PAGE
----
His analogy may have been a little harsh on the Serbs, despite their apparent crimes, but many in the room agreed with the thrust of his argument.

But the world hesitated, and soon the opportunity was gone. Once the Bosnian Serbs put a stranglehold on Sarajevo, the Bosnian capital, and other key cities, their control of most supply routes made lifting the embargo dubious.

"It is usually forgotten that the only way the weapons could come in would be by air," said Jonathan Ayal, military analyst with the Royal United Service Institute in London. "What they [the Bosnians] need most is tanks in large numbers, armored personnel carriers to move their infantry around, and heavy artillery. And ideally they could use an air force as well, unless NATO was willing to provide it."

In fact, air supply routes might also be unworkable unless NATO aircraft became the Bosnian air force. The Bosnians "are not exactly well-positioned to receive weapons," Mr. Glenn said. "The Serbs have total escalation dominance on the ground."

The weapons themselves wouldn't be enough to help the Bosnians. They'd need training, too, and that would be even more difficult to provide. It would also cost valuable time, especially since the Bosnians are mostly used to fighting with Soviet-made weapons, not those made in the West.

The Bosnian Serbs, meanwhile, would be getting plenty of new guns and ammunition they would already know how to use.

"It is a long process to train people to use weapons, to reorganize an army and to prepare it to start an offensive," Mr. Ayal said. For the Bosnians, "It would take at least three or four months."

Lt. Gen. Sir Michael Rose, British commander of U.N. forces in Bosnia, has estimated it might take as long as two years.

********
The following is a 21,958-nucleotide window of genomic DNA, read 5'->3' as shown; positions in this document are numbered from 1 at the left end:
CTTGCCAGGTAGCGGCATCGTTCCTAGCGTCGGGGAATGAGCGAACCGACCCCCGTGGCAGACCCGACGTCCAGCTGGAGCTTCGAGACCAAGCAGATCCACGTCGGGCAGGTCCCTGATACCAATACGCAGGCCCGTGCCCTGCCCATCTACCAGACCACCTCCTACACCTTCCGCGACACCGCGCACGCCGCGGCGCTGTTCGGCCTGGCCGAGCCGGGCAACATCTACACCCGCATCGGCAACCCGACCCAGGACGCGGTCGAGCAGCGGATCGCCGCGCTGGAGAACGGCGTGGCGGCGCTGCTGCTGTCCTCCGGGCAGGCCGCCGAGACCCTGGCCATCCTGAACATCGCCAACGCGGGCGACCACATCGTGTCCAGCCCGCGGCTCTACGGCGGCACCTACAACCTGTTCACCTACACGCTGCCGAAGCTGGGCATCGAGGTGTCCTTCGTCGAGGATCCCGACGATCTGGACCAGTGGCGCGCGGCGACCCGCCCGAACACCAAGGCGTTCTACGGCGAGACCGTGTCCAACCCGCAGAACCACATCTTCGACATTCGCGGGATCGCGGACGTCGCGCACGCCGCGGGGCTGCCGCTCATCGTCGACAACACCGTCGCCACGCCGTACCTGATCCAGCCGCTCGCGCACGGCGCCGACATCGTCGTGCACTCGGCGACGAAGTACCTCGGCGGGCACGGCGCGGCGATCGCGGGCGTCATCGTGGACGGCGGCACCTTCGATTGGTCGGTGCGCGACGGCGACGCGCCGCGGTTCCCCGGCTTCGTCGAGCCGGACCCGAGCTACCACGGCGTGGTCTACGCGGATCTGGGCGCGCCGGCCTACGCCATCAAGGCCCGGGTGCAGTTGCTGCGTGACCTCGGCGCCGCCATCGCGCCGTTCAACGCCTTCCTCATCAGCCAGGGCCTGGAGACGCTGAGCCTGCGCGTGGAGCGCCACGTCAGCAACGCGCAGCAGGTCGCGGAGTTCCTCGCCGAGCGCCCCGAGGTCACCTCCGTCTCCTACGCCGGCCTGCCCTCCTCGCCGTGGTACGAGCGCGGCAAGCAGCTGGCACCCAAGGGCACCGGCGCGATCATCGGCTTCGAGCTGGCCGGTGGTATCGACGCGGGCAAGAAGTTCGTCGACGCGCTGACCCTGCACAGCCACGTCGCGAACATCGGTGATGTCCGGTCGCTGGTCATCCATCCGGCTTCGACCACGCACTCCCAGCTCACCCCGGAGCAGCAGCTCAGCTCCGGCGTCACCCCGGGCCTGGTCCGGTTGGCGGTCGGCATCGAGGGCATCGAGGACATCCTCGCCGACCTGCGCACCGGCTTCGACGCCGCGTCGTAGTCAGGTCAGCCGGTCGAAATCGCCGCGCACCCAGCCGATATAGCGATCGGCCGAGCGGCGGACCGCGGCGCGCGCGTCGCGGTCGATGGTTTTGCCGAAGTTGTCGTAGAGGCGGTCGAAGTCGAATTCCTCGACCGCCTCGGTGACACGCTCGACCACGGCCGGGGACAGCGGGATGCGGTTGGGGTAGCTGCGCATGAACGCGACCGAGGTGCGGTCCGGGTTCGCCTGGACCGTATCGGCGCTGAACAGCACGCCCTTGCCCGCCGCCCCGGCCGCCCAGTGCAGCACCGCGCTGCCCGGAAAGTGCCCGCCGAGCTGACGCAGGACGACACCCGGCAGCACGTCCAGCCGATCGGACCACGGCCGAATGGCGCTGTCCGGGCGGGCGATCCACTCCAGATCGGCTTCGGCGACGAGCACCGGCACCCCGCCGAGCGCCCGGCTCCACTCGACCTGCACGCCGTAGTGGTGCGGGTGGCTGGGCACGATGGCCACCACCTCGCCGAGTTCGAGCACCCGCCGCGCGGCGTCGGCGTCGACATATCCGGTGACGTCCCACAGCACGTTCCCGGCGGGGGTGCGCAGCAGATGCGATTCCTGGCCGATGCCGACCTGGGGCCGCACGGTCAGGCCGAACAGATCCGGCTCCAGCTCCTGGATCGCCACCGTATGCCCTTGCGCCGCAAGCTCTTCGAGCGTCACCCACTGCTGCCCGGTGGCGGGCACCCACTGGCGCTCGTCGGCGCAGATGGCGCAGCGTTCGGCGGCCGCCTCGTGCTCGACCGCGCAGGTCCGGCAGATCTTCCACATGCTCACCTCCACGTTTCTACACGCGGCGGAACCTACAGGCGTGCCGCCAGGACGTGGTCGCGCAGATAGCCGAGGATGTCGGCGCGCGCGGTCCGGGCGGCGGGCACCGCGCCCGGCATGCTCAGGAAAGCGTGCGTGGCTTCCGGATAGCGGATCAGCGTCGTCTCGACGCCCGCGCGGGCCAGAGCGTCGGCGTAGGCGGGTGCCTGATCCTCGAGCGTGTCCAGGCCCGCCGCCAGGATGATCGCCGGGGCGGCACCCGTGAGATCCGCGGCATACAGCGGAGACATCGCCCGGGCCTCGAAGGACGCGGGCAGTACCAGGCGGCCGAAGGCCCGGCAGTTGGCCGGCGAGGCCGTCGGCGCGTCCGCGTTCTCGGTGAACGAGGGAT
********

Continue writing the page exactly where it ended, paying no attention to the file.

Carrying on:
"And they might not be given that time anyway," the U.N. analyst said, "because the Serbs are hardly going to sit and wait for them to train. You would have an immediate incentive for the Serbs to win the war more quickly."

"The closing of the border between the Bosnian Serbs and Serbia would be a thing of the past," a NATO analyst said. "And with the Ukrainians and the Russians coming into [the Bosnian weapons market], it would be a free-for-all, because it's great business."

The civilians, meanwhile, would likely suffer more as the fighting intensified. And with the 23,000 U.N. peacekeepers and relief personnel gone, people in the surrounded Muslim enclaves of Sarajevo, Gorazde and Srebrenica would suffer more.

Even Bihac, now under attack, might be worse off.

"It could lead to the fall or further strangulation of all these enclaves," the U.N. analyst said. "At least now, even in Bihac, something is trickling down in the way of supplies. There will be nothing after we leave."

Even if, against all odds, the Bosnian army somehow made the lifting of the arms embargo work to their advantage, who's to say they would behave much better than the Bosnian Serbs if they seized the upper hand.

"It is nonsense to suggest, as the Muslims are, that they are only fighting to implement the peace plan," Mr. Ayal said. "If they regained all the territory provided for them in the peace plan, they wouldn't stop there. There are no demons and angels in this war. There are losers and winners."